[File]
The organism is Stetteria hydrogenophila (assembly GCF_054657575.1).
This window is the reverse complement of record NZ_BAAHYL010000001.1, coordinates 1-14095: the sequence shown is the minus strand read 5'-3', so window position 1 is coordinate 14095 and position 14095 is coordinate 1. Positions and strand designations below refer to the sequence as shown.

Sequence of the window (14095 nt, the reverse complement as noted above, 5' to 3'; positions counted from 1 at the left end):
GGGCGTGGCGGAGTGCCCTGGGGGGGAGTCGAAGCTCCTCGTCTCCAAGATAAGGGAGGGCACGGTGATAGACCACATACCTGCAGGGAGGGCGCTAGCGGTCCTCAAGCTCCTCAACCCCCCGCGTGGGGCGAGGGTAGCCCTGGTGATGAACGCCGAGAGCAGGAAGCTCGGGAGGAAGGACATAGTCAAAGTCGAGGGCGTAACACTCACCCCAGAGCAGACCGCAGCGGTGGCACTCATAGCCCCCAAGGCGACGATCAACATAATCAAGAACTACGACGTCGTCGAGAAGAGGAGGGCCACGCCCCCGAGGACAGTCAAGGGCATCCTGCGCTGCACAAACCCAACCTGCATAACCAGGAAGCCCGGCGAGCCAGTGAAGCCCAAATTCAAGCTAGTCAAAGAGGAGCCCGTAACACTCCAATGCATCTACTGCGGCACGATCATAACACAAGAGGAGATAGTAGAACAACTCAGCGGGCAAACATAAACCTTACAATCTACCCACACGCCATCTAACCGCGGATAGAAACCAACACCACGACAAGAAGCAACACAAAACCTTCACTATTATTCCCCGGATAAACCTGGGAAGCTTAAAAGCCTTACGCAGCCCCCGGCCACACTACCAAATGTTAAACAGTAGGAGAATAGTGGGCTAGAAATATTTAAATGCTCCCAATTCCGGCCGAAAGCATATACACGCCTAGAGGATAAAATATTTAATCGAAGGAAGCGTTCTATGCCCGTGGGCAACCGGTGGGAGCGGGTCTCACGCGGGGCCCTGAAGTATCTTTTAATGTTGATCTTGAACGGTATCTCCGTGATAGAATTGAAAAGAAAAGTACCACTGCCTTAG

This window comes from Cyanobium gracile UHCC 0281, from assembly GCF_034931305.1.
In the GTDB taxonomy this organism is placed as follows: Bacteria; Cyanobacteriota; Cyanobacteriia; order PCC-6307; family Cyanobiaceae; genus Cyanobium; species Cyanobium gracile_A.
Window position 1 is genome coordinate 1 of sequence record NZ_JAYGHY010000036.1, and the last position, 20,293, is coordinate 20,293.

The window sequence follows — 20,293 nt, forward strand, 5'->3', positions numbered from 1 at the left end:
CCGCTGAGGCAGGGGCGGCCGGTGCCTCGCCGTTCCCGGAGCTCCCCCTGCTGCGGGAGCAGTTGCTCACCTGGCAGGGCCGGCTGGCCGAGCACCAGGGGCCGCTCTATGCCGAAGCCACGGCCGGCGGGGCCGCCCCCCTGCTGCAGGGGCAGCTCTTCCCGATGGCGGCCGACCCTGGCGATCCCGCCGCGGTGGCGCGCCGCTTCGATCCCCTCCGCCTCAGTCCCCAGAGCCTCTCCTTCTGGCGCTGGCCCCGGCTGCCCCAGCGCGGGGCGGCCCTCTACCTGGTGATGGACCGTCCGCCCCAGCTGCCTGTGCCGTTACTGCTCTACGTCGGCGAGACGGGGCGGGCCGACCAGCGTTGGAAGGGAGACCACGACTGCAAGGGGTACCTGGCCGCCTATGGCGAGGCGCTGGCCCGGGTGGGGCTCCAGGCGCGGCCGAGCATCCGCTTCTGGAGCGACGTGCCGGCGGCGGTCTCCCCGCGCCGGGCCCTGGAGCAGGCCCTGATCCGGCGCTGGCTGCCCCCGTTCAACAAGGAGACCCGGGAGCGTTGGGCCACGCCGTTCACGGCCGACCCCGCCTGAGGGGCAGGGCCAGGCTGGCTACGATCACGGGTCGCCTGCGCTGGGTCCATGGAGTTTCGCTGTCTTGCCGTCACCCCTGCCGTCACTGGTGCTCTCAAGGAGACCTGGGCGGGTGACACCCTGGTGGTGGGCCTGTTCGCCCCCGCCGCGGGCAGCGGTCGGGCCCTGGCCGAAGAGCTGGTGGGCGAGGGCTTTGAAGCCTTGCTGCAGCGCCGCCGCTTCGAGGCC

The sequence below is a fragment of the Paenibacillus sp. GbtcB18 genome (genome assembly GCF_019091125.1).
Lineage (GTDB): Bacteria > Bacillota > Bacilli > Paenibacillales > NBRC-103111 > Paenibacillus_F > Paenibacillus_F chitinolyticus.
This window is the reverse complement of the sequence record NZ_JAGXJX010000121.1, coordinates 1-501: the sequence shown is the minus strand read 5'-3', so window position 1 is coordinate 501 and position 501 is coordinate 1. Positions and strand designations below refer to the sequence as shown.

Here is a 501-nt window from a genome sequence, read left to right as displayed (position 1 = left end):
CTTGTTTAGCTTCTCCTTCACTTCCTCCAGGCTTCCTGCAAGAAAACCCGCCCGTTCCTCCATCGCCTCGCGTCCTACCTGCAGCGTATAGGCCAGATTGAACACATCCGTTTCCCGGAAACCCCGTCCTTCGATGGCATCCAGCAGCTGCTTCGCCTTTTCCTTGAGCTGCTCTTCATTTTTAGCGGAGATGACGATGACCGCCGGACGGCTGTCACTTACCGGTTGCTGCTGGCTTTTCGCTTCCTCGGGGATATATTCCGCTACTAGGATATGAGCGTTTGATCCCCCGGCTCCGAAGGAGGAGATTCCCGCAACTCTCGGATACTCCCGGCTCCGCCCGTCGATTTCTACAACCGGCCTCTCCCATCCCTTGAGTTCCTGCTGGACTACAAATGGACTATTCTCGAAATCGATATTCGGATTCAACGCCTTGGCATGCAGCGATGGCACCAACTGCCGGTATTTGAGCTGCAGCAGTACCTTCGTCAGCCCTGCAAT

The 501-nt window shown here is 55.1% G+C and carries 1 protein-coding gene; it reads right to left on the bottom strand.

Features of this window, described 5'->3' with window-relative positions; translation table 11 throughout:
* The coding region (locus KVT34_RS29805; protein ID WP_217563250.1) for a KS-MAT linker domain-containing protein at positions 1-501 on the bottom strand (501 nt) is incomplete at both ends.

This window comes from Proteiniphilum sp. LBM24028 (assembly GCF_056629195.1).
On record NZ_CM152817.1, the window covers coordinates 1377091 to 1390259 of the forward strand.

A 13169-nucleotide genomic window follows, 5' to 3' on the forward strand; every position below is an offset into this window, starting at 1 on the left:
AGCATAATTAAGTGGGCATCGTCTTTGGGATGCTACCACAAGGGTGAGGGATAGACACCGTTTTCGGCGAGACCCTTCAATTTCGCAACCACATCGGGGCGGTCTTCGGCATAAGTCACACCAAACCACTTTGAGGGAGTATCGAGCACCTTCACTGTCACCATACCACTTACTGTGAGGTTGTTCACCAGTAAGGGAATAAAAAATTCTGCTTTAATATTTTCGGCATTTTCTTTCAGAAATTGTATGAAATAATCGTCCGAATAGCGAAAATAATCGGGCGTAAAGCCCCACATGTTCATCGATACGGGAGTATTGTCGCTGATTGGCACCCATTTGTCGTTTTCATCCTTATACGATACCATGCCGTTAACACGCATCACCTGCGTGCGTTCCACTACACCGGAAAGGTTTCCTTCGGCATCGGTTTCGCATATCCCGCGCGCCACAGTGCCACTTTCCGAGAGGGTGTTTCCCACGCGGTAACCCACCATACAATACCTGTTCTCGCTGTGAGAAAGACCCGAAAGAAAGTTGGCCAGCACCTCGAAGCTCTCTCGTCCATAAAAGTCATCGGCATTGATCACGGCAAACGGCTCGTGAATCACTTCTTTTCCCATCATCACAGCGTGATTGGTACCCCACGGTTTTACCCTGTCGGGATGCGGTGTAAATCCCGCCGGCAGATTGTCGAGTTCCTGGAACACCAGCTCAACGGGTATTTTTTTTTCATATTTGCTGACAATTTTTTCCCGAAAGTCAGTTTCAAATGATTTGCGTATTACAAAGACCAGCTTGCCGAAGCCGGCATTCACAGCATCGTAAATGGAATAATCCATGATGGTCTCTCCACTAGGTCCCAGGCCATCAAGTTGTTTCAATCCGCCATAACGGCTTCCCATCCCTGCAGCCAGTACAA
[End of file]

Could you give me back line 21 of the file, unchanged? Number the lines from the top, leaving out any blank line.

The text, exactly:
AGCATAATTAAGTGGGCATCGTCTTTGGGATGCTACCACAAGGGTGAGGGATAGACACCGTTTTCGGCGAGACCCTTCAATTTCGCAACCACATCGGGGCGGTCTTCGGCATAAGTCACACCAAACCACTTTGAGGGAGTATCGAGCACCTTCACTGTCACCATACCACTTACTGTGAGGTTGTTCACCAGTAAGGGAATAAAAAATTCTGCTTTAATATTTTCGGCATTTTCTTTCAGAAATTGTATGAAATAATCGTCCGAATAGCGAAAATAATCGGGCGTAAAGCCCCACATGTTCATCGATACGGGAGTATTGTCGCTGATTGGCACCCATTTGTCGTTTTCATCCTTATACGATACCATGCCGTTAACACGCATCACCTGCGTGCGTTCCACTACACCGGAAAGGTTTCCTTCGGCATCGGTTTCGCATATCCCGCGCGCCACAGTGCCACTTTCCGAGAGGGTGTTTCCCACGCGGTAACCCACCATACAATACCTGTTCTCGCTGTGAGAAAGACCCGAAAGAAAGTTGGCCAGCACCTCGAAGCTCTCTCGTCCATAAAAGTCATCGGCATTGATCACGGCAAACGGCTCGTGAATCACTTCTTTTCCCATCATCACAGCGTGATTGGTACCCCACGGTTTTACCCTGTCGGGATGCGGTGTAAATCCCGCCGGCAGATTGTCGAGTTCCTGGAACACCAGCTCAACGGGTATTTTTTTTTCATATTTGCTGACAATTTTTTCCCGAAAGTCAGTTTCAAATGATTTGCGTATTACAAAGACCAGCTTGCCGAAGCCGGCATTCACAGCATCGTAAATGGAATAATCCATGATGGTCTCTCCACTAGGTCCCAGGCCATCAAGTTGTTTCAATCCGCCATAACGGCTTCCCATCCCTGCAGCCAGTACAA